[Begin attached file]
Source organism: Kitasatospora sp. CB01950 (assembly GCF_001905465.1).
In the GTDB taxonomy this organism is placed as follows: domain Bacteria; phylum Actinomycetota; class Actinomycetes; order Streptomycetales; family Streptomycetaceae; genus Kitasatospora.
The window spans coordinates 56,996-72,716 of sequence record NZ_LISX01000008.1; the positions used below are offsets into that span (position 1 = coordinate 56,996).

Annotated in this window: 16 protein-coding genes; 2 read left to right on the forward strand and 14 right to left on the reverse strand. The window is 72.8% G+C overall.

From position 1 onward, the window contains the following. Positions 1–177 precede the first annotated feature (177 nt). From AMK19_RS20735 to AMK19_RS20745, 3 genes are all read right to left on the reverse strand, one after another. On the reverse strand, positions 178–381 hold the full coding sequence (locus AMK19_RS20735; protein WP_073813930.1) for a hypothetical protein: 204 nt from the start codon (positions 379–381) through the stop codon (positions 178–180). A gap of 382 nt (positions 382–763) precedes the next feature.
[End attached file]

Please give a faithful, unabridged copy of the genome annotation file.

Source organism: Kitasatospora sp. CB01950 (assembly GCF_001905465.1).
In the GTDB taxonomy this organism is placed as follows: domain Bacteria; phylum Actinomycetota; class Actinomycetes; order Streptomycetales; family Streptomycetaceae; genus Kitasatospora.
The window spans coordinates 56,996-72,716 of sequence record NZ_LISX01000008.1; the positions used below are offsets into that span (position 1 = coordinate 56,996).

Annotated in this window: 16 protein-coding genes; 2 read left to right on the forward strand and 14 right to left on the reverse strand. The window is 72.8% G+C overall.

From position 1 onward, the window contains the following. Positions 1–177 precede the first annotated feature (177 nt). From AMK19_RS20735 to AMK19_RS20745, 3 genes are all read right to left on the reverse strand, one after another. On the reverse strand, positions 178–381 hold the full coding sequence (locus AMK19_RS20735; protein WP_073813930.1) for a hypothetical protein: 204 nt from the start codon (positions 379–381) through the stop codon (positions 178–180). A gap of 382 nt (positions 382–763) precedes the next feature.